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That's the only domain that being discussed, but it is a very
big domain with lotsa little domains inside it.
Don't laugh. Interleaf systems did stick big old
blobs of numbers for bitmaps right in the middle
of the markup. If they had been color, your solution
could have been appropriate. GACK!
I'm not to the point of considering solutions, and
I don't get to pick them anyway (not a w3C member).
I'm stuck on the 'is the problem space shared widely
enough to insist on a general solution' part.
As far as patent protection is concerned, the W3C IP
policy governs that. As far as the missing X is concerned,
From: Bob Wyman [mailto:email@example.com]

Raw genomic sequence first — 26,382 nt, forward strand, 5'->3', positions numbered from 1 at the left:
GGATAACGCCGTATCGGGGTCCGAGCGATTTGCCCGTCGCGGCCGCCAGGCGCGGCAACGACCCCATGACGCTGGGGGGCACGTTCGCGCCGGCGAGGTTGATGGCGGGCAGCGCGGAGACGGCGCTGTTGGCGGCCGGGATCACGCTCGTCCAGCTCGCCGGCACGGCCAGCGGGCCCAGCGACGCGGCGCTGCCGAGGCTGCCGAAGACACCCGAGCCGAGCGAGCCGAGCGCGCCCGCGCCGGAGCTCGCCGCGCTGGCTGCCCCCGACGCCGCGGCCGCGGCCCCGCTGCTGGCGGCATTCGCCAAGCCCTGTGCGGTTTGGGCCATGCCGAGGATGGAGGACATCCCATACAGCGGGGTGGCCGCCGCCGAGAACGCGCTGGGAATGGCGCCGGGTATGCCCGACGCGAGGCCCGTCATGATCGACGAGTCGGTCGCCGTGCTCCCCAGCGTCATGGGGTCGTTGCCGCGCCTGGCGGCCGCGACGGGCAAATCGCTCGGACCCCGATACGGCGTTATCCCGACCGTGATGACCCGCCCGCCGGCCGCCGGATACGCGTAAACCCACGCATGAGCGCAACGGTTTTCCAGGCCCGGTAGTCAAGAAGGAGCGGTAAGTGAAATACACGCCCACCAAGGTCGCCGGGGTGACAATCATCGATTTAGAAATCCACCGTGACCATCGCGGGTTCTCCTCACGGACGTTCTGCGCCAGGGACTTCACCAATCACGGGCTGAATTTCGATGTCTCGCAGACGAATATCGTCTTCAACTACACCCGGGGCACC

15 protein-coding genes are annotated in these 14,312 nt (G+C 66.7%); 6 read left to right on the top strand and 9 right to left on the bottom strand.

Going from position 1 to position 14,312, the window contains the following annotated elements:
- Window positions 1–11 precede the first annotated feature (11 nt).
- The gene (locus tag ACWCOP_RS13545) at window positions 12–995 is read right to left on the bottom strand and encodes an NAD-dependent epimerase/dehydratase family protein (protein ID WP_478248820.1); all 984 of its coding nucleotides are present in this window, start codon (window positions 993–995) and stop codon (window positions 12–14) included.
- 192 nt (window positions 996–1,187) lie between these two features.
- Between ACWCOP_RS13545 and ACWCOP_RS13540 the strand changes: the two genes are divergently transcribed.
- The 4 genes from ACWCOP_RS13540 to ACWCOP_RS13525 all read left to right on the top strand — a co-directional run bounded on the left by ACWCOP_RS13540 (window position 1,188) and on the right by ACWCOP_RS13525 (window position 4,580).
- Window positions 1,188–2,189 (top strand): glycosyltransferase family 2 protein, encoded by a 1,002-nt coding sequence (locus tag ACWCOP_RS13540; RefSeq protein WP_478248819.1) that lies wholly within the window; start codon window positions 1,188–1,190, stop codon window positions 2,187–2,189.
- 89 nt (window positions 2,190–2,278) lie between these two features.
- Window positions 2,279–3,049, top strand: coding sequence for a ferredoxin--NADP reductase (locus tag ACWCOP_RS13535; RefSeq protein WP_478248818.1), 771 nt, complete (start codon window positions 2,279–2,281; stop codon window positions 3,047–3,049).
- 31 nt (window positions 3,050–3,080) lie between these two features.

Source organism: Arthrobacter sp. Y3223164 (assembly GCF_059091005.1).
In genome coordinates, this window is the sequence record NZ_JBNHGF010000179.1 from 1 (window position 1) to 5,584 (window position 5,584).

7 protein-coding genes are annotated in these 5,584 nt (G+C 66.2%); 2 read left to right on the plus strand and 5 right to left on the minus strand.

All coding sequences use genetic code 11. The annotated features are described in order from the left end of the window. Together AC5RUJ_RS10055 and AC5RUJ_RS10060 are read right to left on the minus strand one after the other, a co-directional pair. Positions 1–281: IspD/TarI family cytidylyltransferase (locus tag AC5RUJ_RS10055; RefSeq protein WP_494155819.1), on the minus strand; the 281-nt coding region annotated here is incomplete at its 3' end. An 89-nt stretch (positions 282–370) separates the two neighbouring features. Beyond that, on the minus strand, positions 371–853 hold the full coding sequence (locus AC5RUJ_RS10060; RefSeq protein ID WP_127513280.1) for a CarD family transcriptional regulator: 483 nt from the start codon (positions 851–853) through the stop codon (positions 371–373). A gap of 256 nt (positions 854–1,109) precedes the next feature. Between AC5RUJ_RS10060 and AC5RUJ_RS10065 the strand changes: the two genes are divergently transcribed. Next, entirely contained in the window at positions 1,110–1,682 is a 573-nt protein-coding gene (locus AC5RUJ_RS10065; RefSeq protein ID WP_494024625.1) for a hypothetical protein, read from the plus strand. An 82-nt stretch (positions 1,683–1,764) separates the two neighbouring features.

I doubt it. For XML interop, we only need to worry about the
use of alternatives that are appropriate for use in the same domain in
which XML is useful. Thus, we don't have to worry about the *general*
problem of binary-format design. (i.e. there may be techniques that
are appropriate when designing something like jpeg but I don't think
we have to worry about XML interchange of image data any time soon.
(<pixel red="999" blue="333"...</pixel>)
For the domain in which XML is useful and thus XML interop is
meaningful, I am confident that we'll eventually "discover" that ASN.1
(either traditional or X.finfo) is sufficient to be the common binary
form. Thus, I would suggest that the XML community focus on interop
with ASN.1 and friends rather than trying to solve the general
One nice feature of accepting ASN.1 is it's name... It doesn't
include any "X"'s. Thus, you get compactness, speed of parsing, and
even patent protection! (i.e. no creative lawyer will be able to argue
that ASN.1 is just an alternative form of XML and is covered by the
growing number of XML specific patents...)